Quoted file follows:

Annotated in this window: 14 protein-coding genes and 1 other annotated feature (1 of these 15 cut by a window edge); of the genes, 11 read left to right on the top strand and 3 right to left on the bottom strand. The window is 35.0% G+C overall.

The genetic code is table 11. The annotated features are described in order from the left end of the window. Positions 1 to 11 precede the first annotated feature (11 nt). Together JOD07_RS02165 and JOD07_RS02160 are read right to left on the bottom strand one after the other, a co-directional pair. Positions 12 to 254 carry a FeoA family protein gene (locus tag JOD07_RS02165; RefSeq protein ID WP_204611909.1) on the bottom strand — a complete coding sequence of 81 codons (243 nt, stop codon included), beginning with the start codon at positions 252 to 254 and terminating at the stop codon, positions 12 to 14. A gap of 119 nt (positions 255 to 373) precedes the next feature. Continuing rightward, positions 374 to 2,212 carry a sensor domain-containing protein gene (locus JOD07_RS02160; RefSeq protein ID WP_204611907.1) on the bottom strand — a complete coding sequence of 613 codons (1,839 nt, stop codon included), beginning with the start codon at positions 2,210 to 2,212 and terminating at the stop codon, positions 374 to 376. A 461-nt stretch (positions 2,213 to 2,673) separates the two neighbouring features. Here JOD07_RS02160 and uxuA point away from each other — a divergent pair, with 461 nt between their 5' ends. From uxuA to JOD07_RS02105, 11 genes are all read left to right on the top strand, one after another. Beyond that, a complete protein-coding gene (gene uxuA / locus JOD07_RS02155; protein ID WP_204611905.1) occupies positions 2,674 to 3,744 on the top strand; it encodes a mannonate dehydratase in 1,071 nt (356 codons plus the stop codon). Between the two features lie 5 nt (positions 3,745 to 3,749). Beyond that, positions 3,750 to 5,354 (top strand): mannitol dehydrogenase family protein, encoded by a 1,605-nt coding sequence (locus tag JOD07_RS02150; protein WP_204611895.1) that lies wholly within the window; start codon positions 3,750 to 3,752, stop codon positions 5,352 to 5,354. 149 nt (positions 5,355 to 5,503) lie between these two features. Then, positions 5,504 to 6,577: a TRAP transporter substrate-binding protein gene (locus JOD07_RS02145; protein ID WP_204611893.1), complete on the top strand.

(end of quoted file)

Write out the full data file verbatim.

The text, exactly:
Annotated in this window: 14 protein-coding genes and 1 other annotated feature (1 of these 15 cut by a window edge); of the genes, 11 read left to right on the top strand and 3 right to left on the bottom strand. The window is 35.0% G+C overall.

The genetic code is table 11. The annotated features are described in order from the left end of the window. Positions 1 to 11 precede the first annotated feature (11 nt). Together JOD07_RS02165 and JOD07_RS02160 are read right to left on the bottom strand one after the other, a co-directional pair. Positions 12 to 254 carry a FeoA family protein gene (locus tag JOD07_RS02165; RefSeq protein ID WP_204611909.1) on the bottom strand — a complete coding sequence of 81 codons (243 nt, stop codon included), beginning with the start codon at positions 252 to 254 and terminating at the stop codon, positions 12 to 14. A gap of 119 nt (positions 255 to 373) precedes the next feature. Continuing rightward, positions 374 to 2,212 carry a sensor domain-containing protein gene (locus JOD07_RS02160; RefSeq protein ID WP_204611907.1) on the bottom strand — a complete coding sequence of 613 codons (1,839 nt, stop codon included), beginning with the start codon at positions 2,210 to 2,212 and terminating at the stop codon, positions 374 to 376. A 461-nt stretch (positions 2,213 to 2,673) separates the two neighbouring features. Here JOD07_RS02160 and uxuA point away from each other — a divergent pair, with 461 nt between their 5' ends. From uxuA to JOD07_RS02105, 11 genes are all read left to right on the top strand, one after another. Beyond that, a complete protein-coding gene (gene uxuA / locus JOD07_RS02155; protein ID WP_204611905.1) occupies positions 2,674 to 3,744 on the top strand; it encodes a mannonate dehydratase in 1,071 nt (356 codons plus the stop codon). Between the two features lie 5 nt (positions 3,745 to 3,749). Beyond that, positions 3,750 to 5,354 (top strand): mannitol dehydrogenase family protein, encoded by a 1,605-nt coding sequence (locus tag JOD07_RS02150; protein WP_204611895.1) that lies wholly within the window; start codon positions 3,750 to 3,752, stop codon positions 5,352 to 5,354. 149 nt (positions 5,355 to 5,503) lie between these two features. Then, positions 5,504 to 6,577: a TRAP transporter substrate-binding protein gene (locus JOD07_RS02145; protein ID WP_204611893.1), complete on the top strand.